“The International Transport Workers’ Federation has been assisting hundreds of seafarers aboard the six Cruise & Maritime Voyages vessels in Tilbury and Bristol. The seafarers have been stranded for several months because of COVID-19 global travel restrictions, and many are now facing expired contracts and more than 12 months on board. ITF and CMV parent Global Cruise Lines reached an agreement today that will see crew continue to be repatriated over coming days.”

Read more

 

 

Campbell River’s defunct cruise ship terminal to undergo evaluation for future plans

“With no cruise ship coming through, the $16million terminal has been a white elephant for over 13 years

The defunct multi-million-dollar cruise ship terminal at Campbell River will undergo an assessment to evaluate its condition and possible alternate uses. Wei Wai Kum First Nation and the City of Campbell River issued a tender seeking consultant to evaluate the structural conditions of the facility, deputy city manager Ron Neufeld confirmed. Neufeld also said that proposals have been coming in and that they anticipate a consultant to begin work this summer. The terminal is an asset of the Wei Wai Kum First Nation and Chief Chris Roberts told the Mirror that the evaluation is a “critical step” to moving forward.”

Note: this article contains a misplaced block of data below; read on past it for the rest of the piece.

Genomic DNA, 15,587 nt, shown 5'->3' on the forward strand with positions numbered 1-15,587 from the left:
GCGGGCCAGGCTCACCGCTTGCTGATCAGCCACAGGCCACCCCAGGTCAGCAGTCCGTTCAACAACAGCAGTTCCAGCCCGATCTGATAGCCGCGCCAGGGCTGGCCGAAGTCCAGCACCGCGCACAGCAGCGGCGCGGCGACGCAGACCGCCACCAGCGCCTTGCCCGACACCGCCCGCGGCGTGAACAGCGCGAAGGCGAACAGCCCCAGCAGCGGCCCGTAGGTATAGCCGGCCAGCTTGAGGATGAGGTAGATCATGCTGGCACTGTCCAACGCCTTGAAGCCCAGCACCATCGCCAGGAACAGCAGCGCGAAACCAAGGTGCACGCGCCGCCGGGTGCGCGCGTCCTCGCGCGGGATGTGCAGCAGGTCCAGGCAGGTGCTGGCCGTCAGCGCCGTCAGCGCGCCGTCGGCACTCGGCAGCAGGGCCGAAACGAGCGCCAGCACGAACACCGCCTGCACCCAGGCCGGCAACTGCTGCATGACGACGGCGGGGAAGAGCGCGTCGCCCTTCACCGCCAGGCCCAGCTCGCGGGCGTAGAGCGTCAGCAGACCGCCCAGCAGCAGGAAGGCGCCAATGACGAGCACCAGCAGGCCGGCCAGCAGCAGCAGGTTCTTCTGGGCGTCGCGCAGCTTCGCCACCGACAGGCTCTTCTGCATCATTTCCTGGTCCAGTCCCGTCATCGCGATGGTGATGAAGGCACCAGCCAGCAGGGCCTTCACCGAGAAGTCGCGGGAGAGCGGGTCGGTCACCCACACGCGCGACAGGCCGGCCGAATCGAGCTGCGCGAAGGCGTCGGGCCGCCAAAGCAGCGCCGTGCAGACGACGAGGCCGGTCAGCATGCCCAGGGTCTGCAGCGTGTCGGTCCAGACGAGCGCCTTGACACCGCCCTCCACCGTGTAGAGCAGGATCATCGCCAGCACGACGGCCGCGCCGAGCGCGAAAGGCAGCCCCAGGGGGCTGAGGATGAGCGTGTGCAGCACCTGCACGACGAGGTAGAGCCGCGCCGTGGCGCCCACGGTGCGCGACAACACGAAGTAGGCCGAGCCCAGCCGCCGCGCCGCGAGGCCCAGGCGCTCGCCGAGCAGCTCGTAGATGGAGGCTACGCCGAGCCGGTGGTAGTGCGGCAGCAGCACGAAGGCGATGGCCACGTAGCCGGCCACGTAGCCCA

Read more

 

Photo by Sundgot. Used under CC BY-SA 3.0 License

Kleven Files for Bankruptcy

“Kleven Verft in Norway has filed for bankruptcy protection today, according to Norwegian press reports.

The shipyard, which also ran into financial difficulties two years ago, was then taken over by Hurtigruten, which in turn transferred ownership to the Croatian DIV Group this past January. Kleven recently completed the Roald Amundsen and Fridtjof Nansen expedition vessels for Hurtigruten.” 

Read more

 

Cruise firms prepare for return to life on the ocean wave

“The cruise industry is planning a phased return to sailings after being one of the sectors worst-hit by the coronavirus crisis.